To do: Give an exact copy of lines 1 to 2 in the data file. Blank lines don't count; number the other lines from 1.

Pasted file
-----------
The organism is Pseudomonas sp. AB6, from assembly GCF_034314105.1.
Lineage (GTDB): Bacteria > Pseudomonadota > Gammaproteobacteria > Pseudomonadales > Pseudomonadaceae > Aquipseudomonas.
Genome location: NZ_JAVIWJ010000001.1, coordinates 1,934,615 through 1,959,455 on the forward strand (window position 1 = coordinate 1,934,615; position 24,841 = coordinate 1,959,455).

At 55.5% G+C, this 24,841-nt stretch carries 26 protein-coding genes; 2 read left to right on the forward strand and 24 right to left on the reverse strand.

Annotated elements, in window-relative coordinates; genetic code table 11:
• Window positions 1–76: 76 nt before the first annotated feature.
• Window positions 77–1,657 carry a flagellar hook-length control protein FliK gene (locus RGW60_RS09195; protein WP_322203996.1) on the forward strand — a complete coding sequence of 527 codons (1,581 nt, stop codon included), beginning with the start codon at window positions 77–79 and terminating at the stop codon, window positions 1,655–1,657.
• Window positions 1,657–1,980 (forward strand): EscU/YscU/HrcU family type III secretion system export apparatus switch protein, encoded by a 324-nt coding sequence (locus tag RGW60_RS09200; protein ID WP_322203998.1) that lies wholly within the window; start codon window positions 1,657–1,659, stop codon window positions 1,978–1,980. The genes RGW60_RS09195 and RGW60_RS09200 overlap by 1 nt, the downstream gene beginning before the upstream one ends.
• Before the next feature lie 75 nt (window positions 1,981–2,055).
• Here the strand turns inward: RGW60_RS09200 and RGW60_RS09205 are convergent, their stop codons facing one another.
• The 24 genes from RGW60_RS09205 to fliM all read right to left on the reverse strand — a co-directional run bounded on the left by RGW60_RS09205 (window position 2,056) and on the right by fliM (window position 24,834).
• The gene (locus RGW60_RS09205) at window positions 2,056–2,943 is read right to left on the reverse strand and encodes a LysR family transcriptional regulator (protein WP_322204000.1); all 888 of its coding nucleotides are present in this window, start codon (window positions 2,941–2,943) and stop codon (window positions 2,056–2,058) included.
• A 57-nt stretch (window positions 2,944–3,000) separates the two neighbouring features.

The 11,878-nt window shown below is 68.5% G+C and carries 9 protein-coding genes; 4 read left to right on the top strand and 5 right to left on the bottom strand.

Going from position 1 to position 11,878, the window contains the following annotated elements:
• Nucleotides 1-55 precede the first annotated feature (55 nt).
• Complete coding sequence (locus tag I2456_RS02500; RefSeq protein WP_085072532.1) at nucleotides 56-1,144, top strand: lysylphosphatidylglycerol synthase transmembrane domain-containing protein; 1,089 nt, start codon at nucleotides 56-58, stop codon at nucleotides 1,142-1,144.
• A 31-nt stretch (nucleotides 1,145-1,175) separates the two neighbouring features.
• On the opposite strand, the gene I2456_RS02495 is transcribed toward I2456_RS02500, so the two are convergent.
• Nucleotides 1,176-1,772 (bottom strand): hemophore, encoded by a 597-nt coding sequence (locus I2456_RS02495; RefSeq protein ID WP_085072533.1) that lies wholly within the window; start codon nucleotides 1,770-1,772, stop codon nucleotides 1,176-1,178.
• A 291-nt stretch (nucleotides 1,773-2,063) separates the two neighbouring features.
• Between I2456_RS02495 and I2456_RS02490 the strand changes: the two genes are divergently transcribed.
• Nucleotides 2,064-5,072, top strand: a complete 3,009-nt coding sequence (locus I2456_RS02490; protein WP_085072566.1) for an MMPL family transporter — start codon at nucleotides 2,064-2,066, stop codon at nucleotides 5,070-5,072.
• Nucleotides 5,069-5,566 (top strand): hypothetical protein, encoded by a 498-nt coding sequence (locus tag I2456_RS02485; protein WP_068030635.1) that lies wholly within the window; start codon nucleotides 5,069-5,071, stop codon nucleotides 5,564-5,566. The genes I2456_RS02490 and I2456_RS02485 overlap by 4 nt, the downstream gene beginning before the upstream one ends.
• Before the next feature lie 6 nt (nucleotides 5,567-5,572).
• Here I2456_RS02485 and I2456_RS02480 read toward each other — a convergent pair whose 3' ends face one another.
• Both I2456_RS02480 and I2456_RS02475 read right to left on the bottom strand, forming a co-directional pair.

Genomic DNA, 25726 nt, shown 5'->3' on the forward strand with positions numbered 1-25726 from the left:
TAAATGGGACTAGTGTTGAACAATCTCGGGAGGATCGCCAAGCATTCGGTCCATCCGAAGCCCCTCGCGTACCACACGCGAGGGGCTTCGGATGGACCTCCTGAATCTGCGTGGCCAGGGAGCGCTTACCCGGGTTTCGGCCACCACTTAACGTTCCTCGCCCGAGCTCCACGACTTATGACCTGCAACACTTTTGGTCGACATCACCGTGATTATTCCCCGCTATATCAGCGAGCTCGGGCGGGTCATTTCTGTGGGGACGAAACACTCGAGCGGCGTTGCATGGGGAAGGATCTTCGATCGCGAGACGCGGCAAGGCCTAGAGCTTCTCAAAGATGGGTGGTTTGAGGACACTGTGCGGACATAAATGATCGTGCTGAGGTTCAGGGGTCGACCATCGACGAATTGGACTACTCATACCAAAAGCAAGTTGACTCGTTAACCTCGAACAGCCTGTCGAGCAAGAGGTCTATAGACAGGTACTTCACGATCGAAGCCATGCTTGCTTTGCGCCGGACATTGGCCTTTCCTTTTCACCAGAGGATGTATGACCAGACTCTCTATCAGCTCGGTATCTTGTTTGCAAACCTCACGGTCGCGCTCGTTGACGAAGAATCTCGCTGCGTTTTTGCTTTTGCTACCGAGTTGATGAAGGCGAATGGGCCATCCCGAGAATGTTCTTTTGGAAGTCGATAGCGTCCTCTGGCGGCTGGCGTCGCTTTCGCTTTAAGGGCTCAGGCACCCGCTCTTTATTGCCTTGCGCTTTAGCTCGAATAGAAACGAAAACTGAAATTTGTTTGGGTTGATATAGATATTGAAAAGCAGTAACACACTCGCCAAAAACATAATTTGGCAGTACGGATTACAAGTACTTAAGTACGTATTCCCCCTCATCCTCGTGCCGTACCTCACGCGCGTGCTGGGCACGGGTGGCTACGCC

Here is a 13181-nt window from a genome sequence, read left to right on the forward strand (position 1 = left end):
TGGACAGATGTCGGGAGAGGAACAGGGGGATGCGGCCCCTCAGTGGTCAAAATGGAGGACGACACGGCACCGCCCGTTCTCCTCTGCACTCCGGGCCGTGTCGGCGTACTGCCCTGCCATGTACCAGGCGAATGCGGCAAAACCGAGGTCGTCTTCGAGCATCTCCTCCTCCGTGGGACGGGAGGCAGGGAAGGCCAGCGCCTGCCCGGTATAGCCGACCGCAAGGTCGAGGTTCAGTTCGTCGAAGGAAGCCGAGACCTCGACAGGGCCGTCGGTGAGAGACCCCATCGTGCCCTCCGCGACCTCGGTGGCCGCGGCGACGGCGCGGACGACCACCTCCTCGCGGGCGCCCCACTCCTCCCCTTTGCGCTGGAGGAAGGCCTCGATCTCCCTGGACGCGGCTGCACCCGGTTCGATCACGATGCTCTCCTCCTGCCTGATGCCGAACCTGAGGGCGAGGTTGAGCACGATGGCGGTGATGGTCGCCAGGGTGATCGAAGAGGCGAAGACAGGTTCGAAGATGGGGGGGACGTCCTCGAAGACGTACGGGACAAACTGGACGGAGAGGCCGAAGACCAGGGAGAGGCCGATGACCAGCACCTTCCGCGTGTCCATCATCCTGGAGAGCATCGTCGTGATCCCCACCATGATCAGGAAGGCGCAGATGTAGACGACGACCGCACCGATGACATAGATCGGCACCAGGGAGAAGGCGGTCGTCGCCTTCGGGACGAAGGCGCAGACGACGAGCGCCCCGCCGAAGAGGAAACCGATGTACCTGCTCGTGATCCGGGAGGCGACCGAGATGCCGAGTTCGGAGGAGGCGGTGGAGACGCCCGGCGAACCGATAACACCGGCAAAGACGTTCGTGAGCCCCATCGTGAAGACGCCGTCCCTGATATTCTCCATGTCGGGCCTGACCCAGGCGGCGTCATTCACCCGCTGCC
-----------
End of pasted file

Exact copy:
The organism is Pseudomonas sp. AB6, from assembly GCF_034314105.1.
Lineage (GTDB): Bacteria > Pseudomonadota > Gammaproteobacteria > Pseudomonadales > Pseudomonadaceae > Aquipseudomonas.